Special economic zones (SEZs), following the enormous success of China, have been widely imitated. But it is to be entirely anticipated that the results would vary greatly. Earlier avatars of SEZs in the form of Foreign Trade Zones (FTZs) and Export Promotion Zones (EPZs) were important in the export led growth of east Asia, especially South Korea. But more than SEZs or EPZs per se it is the pursuit of “export led growth policies” which underlie the success of exporting and hence of SEZs. SEZs/EPZs can be seen as a (not necessary) microeconomic and spatial initiative in the pursuit of ELG under rather special circumstances by China, and South Korea and Taiwan to more limited extent in their early phases of transformation. In other countries not pursuing ELG the success of SEZs/EPZs has been rather modest. The roles played by the SEZs/ EPZs etc., whatever their original purpose, were constrained and determined by the macroeconomic policies, trade policies, and regional alignments. There is little meaning in studying SEZs beyond their layout and design without reference to these broader trade and macroeconomic policies. Thus, early pioneers like India could make little out of their EPZs since the policies are severely biased against exports. We characterise Export Led Growth (ELG) as the strategy that has allowed the late twentieth century industrialisations, which is far from both import substitution (as conventionally understood) and laissez faire, and to be the simultaneous pursuit of both IS and EP. With this framework we are able to understand the role and evolution of SEZs in a wide variety of countries. These help us to explain and anticipate that unless the policy turns sharply to favour OF exports (more correctly tradables over non tradables), the success of Indian SEZs would be modest and nowhere near that registered in China. Following from the characterisation of Import Substitution, Export Led Growth and Laissez Fair, the paper brings out the nature and performance of “special zones” when these are promoted under the very same regimes.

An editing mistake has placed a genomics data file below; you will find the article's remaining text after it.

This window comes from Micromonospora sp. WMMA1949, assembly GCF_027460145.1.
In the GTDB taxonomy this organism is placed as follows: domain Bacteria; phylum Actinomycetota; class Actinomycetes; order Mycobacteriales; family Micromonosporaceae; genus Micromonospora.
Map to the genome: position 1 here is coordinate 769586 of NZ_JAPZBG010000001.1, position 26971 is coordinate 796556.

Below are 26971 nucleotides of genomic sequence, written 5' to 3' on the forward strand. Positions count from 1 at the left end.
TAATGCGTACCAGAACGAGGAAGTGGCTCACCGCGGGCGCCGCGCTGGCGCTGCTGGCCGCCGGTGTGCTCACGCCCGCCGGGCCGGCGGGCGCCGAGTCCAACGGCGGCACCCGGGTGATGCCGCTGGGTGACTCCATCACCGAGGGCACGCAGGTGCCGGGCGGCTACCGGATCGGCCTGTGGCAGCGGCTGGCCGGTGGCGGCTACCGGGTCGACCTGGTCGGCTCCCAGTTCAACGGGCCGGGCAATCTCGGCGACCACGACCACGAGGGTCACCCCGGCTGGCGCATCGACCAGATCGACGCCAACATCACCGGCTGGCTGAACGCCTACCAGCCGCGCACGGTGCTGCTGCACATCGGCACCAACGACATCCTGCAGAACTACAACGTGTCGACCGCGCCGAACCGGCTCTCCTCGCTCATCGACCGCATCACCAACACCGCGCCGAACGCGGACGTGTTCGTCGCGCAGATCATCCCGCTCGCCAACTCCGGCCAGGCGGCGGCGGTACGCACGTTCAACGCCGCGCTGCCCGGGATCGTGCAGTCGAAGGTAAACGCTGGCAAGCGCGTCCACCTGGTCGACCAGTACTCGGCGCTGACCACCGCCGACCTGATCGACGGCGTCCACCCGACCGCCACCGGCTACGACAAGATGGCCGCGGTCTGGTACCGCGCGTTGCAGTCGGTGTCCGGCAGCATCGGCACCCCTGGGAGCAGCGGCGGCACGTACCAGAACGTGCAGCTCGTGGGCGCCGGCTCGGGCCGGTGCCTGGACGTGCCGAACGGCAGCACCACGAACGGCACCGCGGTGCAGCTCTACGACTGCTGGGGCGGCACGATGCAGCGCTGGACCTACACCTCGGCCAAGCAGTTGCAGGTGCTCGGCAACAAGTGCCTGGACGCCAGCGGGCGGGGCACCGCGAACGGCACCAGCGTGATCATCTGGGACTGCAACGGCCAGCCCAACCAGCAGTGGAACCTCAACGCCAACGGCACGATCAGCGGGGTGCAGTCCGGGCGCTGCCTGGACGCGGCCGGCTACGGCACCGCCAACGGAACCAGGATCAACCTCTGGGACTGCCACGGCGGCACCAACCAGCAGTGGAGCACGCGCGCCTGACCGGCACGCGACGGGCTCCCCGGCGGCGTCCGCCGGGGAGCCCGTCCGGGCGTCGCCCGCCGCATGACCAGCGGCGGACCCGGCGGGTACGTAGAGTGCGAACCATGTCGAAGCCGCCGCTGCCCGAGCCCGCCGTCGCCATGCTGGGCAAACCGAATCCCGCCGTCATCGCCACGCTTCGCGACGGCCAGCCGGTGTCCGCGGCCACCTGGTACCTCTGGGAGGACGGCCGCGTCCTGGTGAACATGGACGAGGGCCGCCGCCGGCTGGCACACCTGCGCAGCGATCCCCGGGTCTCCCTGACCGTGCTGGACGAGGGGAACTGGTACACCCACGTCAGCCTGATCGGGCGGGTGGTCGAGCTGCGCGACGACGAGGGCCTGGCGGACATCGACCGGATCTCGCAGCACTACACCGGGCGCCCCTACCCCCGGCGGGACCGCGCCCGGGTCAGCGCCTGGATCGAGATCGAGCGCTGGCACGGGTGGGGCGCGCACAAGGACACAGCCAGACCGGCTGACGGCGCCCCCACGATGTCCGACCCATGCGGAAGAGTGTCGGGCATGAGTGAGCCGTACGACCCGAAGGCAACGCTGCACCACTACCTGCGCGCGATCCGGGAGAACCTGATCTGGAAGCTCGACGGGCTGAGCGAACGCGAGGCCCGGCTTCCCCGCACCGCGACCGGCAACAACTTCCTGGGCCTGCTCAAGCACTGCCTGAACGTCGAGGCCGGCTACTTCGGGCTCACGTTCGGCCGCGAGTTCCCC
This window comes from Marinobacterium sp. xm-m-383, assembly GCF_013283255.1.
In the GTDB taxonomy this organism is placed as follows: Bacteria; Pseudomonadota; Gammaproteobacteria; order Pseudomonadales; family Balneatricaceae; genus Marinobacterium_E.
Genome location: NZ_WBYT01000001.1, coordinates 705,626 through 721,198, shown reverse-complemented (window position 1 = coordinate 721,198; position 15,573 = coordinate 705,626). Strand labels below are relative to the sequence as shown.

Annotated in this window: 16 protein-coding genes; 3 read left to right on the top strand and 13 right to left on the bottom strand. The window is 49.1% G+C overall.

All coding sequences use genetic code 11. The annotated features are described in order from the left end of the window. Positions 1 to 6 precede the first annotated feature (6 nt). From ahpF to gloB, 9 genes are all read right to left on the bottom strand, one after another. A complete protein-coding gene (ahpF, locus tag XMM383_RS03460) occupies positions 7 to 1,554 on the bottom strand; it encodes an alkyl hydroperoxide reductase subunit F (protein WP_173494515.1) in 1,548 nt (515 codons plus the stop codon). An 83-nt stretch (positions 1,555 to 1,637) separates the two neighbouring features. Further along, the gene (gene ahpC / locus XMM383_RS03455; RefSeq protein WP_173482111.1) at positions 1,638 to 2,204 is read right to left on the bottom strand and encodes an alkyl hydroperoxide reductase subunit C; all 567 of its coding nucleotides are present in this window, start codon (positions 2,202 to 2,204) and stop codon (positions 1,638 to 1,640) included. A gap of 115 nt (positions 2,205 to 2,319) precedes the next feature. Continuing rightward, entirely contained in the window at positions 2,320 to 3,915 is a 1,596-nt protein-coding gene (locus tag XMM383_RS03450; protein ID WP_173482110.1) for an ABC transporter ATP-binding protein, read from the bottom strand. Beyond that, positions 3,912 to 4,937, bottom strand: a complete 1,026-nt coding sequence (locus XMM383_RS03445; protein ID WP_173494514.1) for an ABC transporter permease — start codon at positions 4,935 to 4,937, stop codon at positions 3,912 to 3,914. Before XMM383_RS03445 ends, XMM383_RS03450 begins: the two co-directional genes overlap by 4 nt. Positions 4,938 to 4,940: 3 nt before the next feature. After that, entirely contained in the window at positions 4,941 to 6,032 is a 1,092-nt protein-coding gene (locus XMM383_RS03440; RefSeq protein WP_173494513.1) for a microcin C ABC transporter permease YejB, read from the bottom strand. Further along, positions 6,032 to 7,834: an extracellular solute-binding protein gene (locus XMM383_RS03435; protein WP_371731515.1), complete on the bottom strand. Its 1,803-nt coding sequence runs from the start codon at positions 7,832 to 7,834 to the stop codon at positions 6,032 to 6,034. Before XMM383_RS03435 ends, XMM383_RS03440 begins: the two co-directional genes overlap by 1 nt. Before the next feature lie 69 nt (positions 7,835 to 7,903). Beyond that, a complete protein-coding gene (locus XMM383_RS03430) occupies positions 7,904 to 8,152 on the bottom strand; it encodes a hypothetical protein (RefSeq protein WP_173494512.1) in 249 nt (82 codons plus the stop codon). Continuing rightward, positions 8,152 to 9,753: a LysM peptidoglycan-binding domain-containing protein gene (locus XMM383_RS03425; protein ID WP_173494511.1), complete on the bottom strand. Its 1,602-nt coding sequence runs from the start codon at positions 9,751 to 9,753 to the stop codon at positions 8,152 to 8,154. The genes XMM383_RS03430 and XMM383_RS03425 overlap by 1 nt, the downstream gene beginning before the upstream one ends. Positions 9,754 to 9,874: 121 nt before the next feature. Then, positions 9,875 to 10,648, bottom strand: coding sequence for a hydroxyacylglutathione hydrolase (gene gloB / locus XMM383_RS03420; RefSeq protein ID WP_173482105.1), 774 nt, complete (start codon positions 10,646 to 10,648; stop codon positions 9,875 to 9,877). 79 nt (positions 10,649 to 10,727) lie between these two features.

Role Of Trade And Macroeconomic Policies In The Performance Of Special Economic Zones (SEZS)
Author : Sebastian Morris